The very first Sundance London Film Festival took place April 26-29. It showcased 14 movies shown at the flagship Sundance Festival in Utah back in January, combining screenings with concerts and talks from directors and industry insiders.
Sundance movies have a distinct style. They usually feature a mopey, attractive main character looking for himself/herself in some sort of quirky locale. Sure, many movies defy this stereotype (see: Pulp Fiction), but Josh Radnor’s Liberal Arts is a quintessential “Sundance” movie in almost every way—and it’s one of the better ones, at that.
The story revolves around Jesse Fischer (Josh Radnor—Ted in How I Met Your Mother—who also wrote and directed the movie), a Brooklyn-based college admissions counselor. He gets a chance to go back to his alma mater in Ohio (at a school that is all but blatantly called “Oberlin”) to attend his favorite professor’s (Richard Jenkins) retirement party. There, he realizes that he never grew out of college and gets a thing for a wily undergrad named Zibby (Elizabeth Olsen).
Sounds simple enough, right? But the beauty in Liberal Arts is how close to Radnor’s heart the story is. He’s not the best actor, and as he serves as the director there’s really no one to hone his emotions, but he has enough feeling, charm, and wit to carry the movie. He even makes the 16-year age gap between himself and Zibby seem not that creepy. There is, however, one dreadful montage of back-and-forth love letters. It starts being possibly ironic and funny, but quickly falls into cliché and almost painful. (It’s almost as disorienting as ZAC EFRON’s cameo. I could tell you what sort of character he plays…but that would ruin the fun.)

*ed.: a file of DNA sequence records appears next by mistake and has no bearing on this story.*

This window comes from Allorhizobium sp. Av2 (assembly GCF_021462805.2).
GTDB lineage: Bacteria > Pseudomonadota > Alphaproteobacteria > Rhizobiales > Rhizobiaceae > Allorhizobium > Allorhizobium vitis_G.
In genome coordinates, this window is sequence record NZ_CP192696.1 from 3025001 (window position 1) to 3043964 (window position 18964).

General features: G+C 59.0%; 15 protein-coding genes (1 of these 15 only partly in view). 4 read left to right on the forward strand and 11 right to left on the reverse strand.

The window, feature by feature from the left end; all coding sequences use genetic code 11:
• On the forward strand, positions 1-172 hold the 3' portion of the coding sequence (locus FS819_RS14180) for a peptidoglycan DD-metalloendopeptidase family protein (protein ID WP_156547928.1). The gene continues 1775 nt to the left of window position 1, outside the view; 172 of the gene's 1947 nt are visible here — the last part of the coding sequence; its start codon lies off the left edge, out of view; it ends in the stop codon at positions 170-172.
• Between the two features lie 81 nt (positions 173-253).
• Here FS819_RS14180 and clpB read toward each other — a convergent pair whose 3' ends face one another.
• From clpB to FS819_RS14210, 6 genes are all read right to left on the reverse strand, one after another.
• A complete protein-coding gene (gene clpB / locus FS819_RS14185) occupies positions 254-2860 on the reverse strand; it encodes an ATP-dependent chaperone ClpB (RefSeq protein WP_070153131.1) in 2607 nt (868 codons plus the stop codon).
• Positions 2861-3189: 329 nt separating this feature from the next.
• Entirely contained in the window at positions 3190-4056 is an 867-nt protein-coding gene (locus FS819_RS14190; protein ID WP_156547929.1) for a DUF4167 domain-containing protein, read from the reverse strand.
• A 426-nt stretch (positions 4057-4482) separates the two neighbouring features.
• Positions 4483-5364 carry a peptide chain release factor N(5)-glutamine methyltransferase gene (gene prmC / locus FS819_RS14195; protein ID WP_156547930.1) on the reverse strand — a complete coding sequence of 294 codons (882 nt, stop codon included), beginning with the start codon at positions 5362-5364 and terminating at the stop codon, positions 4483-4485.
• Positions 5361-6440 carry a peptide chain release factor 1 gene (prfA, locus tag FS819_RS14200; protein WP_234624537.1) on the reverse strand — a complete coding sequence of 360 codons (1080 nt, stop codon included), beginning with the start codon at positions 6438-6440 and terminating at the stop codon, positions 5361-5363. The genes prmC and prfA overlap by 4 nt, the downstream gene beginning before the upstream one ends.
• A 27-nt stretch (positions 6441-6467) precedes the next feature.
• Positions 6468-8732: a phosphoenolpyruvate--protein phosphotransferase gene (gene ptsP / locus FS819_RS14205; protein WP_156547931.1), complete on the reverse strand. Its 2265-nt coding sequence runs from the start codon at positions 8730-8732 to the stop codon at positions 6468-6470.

Liberal Arts’s main theme is the desire to never grow up. Professor Hoberg desperately wants to be un-retired, Jesse desperately wants to return to school, and yet Zibby wants to be mature—despite her love for a Twilight-esque book series called “Lunar Moon” (and its hinted sequel, “Solar Sun”). It certainly tugs at heartstrings, especially those of graduating seniors who cannot believe that college is already over and just want to stay.
Liberal Arts is a heartfelt comedy with a great cast and a plot to break down any current undergrad with a soul. It is cute without being schmaltzy (most of the time), and puts a new spin on the “attractive sad boy meets attractive sad girl” story. B+